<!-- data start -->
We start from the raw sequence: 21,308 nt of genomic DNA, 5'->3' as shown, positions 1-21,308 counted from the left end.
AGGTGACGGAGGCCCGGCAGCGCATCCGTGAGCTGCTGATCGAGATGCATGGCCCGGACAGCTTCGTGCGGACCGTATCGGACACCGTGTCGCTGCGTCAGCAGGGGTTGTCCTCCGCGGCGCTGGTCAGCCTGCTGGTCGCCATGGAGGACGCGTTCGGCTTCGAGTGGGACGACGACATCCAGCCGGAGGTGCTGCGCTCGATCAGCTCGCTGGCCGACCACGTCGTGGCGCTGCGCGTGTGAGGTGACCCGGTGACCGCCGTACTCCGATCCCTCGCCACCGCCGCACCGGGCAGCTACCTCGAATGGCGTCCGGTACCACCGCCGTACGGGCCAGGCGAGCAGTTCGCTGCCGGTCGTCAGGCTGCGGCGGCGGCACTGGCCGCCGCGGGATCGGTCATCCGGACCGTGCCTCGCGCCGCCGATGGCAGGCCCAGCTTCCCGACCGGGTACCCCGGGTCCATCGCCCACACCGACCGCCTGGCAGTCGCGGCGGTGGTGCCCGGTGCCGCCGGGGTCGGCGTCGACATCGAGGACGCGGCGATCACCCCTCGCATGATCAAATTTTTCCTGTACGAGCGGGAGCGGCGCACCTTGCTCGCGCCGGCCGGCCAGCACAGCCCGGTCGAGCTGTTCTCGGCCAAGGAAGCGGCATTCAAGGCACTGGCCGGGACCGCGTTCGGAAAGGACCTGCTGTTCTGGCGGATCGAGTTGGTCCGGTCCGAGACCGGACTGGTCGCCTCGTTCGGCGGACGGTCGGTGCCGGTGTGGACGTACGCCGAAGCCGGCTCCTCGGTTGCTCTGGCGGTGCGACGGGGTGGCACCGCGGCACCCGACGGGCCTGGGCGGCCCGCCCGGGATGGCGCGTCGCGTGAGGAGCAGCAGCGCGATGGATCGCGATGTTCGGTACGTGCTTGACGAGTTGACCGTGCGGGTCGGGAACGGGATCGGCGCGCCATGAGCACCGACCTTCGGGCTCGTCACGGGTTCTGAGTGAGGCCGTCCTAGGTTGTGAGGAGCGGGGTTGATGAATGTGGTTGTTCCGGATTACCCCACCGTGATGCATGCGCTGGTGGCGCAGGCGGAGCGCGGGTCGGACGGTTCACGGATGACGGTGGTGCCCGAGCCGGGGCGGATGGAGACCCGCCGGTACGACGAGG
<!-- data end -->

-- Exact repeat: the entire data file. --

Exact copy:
We start from the raw sequence: 21,308 nt of genomic DNA, 5'->3' as shown, positions 1-21,308 counted from the left end.
AGGTGACGGAGGCCCGGCAGCGCATCCGTGAGCTGCTGATCGAGATGCATGGCCCGGACAGCTTCGTGCGGACCGTATCGGACACCGTGTCGCTGCGTCAGCAGGGGTTGTCCTCCGCGGCGCTGGTCAGCCTGCTGGTCGCCATGGAGGACGCGTTCGGCTTCGAGTGGGACGACGACATCCAGCCGGAGGTGCTGCGCTCGATCAGCTCGCTGGCCGACCACGTCGTGGCGCTGCGCGTGTGAGGTGACCCGGTGACCGCCGTACTCCGATCCCTCGCCACCGCCGCACCGGGCAGCTACCTCGAATGGCGTCCGGTACCACCGCCGTACGGGCCAGGCGAGCAGTTCGCTGCCGGTCGTCAGGCTGCGGCGGCGGCACTGGCCGCCGCGGGATCGGTCATCCGGACCGTGCCTCGCGCCGCCGATGGCAGGCCCAGCTTCCCGACCGGGTACCCCGGGTCCATCGCCCACACCGACCGCCTGGCAGTCGCGGCGGTGGTGCCCGGTGCCGCCGGGGTCGGCGTCGACATCGAGGACGCGGCGATCACCCCTCGCATGATCAAATTTTTCCTGTACGAGCGGGAGCGGCGCACCTTGCTCGCGCCGGCCGGCCAGCACAGCCCGGTCGAGCTGTTCTCGGCCAAGGAAGCGGCATTCAAGGCACTGGCCGGGACCGCGTTCGGAAAGGACCTGCTGTTCTGGCGGATCGAGTTGGTCCGGTCCGAGACCGGACTGGTCGCCTCGTTCGGCGGACGGTCGGTGCCGGTGTGGACGTACGCCGAAGCCGGCTCCTCGGTTGCTCTGGCGGTGCGACGGGGTGGCACCGCGGCACCCGACGGGCCTGGGCGGCCCGCCCGGGATGGCGCGTCGCGTGAGGAGCAGCAGCGCGATGGATCGCGATGTTCGGTACGTGCTTGACGAGTTGACCGTGCGGGTCGGGAACGGGATCGGCGCGCCATGAGCACCGACCTTCGGGCTCGTCACGGGTTCTGAGTGAGGCCGTCCTAGGTTGTGAGGAGCGGGGTTGATGAATGTGGTTGTTCCGGATTACCCCACCGTGATGCATGCGCTGGTGGCGCAGGCGGAGCGCGGGTCGGACGGTTCACGGATGACGGTGGTGCCCGAGCCGGGGCGGATGGAGACCCGCCGGTACGACGAGG